For many cinephiles, myself often included, TCM Fest means one thing – old films in 35mm, as they were meant to be seen. And not to worry, there was plenty of that to go around. But to limit oneself in such a way would be to miss out on larger, more varied possibilities of presentation. Digital projection is getting better every year, and while I doubt that we’ll reach a stage at which I legitimately couldn’t tell anymore (there are those reel changes, if nothing else), the hard-and-fast dividing line is gradually disintegrating as the more recent technology demonstrates unforeseen benefits.
The last film I saw at the festival was Alfred Hitchcock’s 1927 The Lodger: A Story of the London Fog, shown in a brand-new DCP (digital cinema package) restoration with live musical accompaniment from the Mont Alto Picture Orchestra. TCM does one or two of these sort of events every year (I missed this year’s Harold Lloyd film, Why Worry?, that received similar treatment), and as much as one quickly gets wrapped up in the film in question, the appeal and effect of a live orchestra playing alongside a film never quite diminishes.
The Lodger is a spectacular film, marred only by the studio’s insistence that it exhibit some greater moral clarity towards the end that severely clashes with Hitchcock’s earlier efforts to keep his audience drenched in dread, suspense, and no small amount of rather lurid sexuality. See if this sounds familiar – there’s a crazed serial killer slaying blondes, and no sooner does the latest victim turn up near the Bunting residence than a rather spooky man wearing similar garb to that of the killer’s comes inquiring about their spare room. And would you just believe that the Bunting’s daughter, Daisy, is a blonde herself?
The conclusion, sadly, lessens the overall impact of the film, but the sequences the precede it really land. Hitchcock was already a consummate filmmaker, utilizing a ton of special effects to remind us that evil can, in fact, live right next door. After all, it has to live somewhere. Hitchcock employs his intertitles in dynamic ways, everything from representing signs to moving them about as one’s inner conscience and fear might feel.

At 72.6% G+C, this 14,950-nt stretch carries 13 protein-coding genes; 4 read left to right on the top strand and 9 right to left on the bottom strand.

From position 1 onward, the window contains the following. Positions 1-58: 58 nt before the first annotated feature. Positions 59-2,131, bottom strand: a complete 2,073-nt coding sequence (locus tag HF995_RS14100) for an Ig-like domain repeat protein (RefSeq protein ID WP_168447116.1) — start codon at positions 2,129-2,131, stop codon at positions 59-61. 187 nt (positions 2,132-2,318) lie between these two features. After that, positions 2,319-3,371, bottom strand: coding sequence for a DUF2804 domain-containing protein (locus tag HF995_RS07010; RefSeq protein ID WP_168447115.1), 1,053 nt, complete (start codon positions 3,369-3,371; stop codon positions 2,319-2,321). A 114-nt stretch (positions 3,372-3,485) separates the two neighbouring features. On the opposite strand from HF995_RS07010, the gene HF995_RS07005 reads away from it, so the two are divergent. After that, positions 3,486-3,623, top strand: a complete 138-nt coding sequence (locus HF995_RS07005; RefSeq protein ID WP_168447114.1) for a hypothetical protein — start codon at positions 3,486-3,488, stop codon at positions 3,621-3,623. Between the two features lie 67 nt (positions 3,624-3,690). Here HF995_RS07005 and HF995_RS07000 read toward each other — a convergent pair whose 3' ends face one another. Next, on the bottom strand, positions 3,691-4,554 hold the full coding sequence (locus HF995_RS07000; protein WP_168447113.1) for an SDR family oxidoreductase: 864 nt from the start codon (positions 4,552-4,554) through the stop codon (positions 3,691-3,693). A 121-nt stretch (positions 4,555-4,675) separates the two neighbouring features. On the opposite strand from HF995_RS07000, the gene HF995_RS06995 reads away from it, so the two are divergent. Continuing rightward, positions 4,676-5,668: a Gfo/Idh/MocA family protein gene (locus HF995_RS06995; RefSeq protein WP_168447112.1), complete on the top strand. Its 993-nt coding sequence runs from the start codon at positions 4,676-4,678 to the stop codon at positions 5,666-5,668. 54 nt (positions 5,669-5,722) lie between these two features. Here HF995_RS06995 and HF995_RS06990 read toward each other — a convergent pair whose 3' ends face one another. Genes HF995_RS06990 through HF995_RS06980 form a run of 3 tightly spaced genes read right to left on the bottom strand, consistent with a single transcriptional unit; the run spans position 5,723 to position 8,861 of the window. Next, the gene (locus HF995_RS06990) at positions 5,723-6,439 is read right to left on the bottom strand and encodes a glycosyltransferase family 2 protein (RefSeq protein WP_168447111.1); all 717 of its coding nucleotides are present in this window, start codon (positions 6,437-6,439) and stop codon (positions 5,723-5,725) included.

The only other DCP screenings I saw were Stormy Weather, one of two all-black musicals released in 1943 (the other being Cabin in the Sky) and East of Eden, which, together with The Lodger, really present the range of my experience with digital screenings of older films. The Lodger held a lot of the depth and clarity inherent to 35mm, but held none of its flaws – I couldn’t distinguish much in the way of film grain, and the stability is slightly unbecoming. Some may find these benefits. Stormy Weather had a pleasant amount of grain, but felt thin, as flat as the screen on which it was projected. East of Eden was a mess, holding none of celluloid’s clarity, contrast, or richness of color. The films themselves largely held up; Stormy Weather is a spectacular display of musical numbers with almost no plot to speak of. The famous Nicholas Brothers finish off the film with a routine so spectacular, the audience was left applauding too hard to hear the final dialogue. I hardly expected East of Eden to faithfully reproduce Steinbeck’s massive novel, but I was quite pleased to find that it held much of that great work’s themes and emotions. That James Dean boy’s got talent.